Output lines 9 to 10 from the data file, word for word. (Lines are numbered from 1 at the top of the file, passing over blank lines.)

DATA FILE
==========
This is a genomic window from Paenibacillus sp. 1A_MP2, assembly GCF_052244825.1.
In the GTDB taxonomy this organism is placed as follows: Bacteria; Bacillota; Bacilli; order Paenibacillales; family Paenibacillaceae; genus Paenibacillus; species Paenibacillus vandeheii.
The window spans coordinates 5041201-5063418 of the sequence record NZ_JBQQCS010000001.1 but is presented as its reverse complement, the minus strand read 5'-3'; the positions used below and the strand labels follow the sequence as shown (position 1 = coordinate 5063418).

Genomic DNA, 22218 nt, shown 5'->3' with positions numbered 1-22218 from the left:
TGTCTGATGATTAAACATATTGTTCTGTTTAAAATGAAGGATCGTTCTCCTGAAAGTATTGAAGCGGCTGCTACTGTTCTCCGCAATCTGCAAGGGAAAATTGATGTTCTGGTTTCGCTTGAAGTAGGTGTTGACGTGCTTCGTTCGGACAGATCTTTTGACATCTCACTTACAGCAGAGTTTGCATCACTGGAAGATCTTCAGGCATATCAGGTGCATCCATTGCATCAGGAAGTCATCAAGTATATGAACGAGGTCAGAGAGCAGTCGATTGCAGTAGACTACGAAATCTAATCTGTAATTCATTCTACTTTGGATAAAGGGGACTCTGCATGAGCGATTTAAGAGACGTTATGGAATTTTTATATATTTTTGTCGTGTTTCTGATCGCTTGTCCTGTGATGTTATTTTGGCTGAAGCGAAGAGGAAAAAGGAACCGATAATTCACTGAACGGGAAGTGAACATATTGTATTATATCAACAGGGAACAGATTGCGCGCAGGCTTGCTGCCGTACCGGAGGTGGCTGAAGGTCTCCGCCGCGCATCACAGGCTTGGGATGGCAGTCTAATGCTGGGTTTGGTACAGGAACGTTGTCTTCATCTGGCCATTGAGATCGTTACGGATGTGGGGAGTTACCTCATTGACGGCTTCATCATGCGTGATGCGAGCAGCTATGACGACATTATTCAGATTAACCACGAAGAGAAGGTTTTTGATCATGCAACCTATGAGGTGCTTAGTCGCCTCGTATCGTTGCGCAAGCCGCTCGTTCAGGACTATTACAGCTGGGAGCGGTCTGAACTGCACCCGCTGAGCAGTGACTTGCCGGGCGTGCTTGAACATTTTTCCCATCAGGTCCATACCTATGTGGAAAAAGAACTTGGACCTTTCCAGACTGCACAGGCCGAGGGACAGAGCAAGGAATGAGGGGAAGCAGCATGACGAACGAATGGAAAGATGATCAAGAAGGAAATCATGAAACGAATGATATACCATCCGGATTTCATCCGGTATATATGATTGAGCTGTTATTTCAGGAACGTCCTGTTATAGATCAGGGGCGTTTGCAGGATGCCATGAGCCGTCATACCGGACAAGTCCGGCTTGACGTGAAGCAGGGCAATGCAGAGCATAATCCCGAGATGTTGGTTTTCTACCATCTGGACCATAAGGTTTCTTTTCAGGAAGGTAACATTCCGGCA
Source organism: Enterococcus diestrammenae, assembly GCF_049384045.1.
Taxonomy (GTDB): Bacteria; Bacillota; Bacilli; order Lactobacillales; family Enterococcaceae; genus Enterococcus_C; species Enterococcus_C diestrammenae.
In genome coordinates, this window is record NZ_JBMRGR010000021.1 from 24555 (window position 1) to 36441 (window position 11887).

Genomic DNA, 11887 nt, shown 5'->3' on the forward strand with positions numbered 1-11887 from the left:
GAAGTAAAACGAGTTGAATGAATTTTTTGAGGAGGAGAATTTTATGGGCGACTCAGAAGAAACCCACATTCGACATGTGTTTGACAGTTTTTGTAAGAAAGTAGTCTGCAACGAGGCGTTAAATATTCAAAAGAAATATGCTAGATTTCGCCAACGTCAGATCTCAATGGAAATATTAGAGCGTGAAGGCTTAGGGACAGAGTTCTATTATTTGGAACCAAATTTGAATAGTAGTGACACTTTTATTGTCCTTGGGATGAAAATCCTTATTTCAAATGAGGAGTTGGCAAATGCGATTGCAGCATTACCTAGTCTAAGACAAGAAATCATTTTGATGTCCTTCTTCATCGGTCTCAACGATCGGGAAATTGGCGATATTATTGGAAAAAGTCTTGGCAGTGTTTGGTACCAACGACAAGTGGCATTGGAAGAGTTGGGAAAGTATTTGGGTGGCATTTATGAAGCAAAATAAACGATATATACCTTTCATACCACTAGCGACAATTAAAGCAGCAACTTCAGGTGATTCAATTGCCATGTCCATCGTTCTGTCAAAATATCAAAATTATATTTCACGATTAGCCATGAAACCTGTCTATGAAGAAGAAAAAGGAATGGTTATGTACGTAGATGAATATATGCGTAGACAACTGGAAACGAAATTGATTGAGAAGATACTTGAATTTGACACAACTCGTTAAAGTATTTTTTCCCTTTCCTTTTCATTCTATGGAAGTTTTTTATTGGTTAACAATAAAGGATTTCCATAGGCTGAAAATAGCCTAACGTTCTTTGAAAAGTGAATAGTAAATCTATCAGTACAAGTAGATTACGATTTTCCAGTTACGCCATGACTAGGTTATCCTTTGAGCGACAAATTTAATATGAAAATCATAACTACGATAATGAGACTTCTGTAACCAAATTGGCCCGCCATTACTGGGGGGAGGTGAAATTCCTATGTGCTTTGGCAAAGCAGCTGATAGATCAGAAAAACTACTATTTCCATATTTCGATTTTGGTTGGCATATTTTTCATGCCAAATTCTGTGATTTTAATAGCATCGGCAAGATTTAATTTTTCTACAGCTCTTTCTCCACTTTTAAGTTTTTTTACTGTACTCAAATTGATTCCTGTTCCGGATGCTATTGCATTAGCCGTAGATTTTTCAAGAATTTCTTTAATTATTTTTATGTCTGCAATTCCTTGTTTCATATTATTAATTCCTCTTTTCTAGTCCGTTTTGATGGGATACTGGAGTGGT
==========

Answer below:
Genomic DNA, 11887 nt, shown 5'->3' on the forward strand with positions numbered 1-11887 from the left:
GAAGTAAAACGAGTTGAATGAATTTTTTGAGGAGGAGAATTTTATGGGCGACTCAGAAGAAACCCACATTCGACATGTGTTTGACAGTTTTTGTAAGAAAGTAGTCTGCAACGAGGCGTTAAATATTCAAAAGAAATATGCTAGATTTCGCCAACGTCAGATCTCAATGGAAATATTAGAGCGTGAAGGCTTAGGGACAGAGTTCTATTATTTGGAACCAAATTTGAATAGTAGTGACACTTTTATTGTCCTTGGGATGAAAATCCTTATTTCAAATGAGGAGTTGGCAAATGCGATTGCAGCATTACCTAGTCTAAGACAAGAAATCATTTTGATGTCCTTCTTCATCGGTCTCAACGATCGGGAAATTGGCGATATTATTGGAAAAAGTCTTGGCAGTGTTTGGTACCAACGACAAGTGGCATTGGAAGAGTTGGGAAAGTATTTGGGTGGCATTTATGAAGCAAAATAAACGATATATACCTTTCATACCACTAGCGACAATTAAAGCAGCAACTTCAGGTGATTCAATTGCCATGTCCATCGTTCTGTCAAAATATCAAAATTATATTTCACGATTAGCCATGAAACCTGTCTATGAAGAAGAAAAAGGAATGGTTATGTACGTAGATGAATATATGCGTAGACAACTGGAAACGAAATTGATTGAGAAGATACTTGAATTTGACACAACTCGTTAAAGTATTTTTTCCCTTTCCTTTTCATTCTATGGAAGTTTTTTATTGGTTAACAATAAAGGATTTCCATAGGCTGAAAATAGCCTAACGTTCTTTGAAAAGTGAATAGTAAATCTATCAGTACAAGTAGATTACGATTTTCCAGTTACGCCATGACTAGGTTATCCTTTGAGCGACAAATTTAATATGAAAATCATAACTACGATAATGAGACTTCTGTAACCAAATTGGCCCGCCATTACTGGGGGGAGGTGAAATTCCTATGTGCTTTGGCAAAGCAGCTGATAGATCAGAAAAACTACTATTTCCATATTTCGATTTTGGTTGGCATATTTTTCATGCCAAATTCTGTGATTTTAATAGCATCGGCAAGATTTAATTTTTCTACAGCTCTTTCTCCACTTTTAAGTTTTTTTACTGTACTCAAATTGATTCCTGTTCCGGATGCTATTGCATTAGCCGTAGATTTTTCAAGAATTTCTTTAATTATTTTTATGTCTGCAATTCCTTGTTTCATATTATTAATTCCTCTTTTCTAGTCCGTTTTGATGGGATACTGGAGTGGT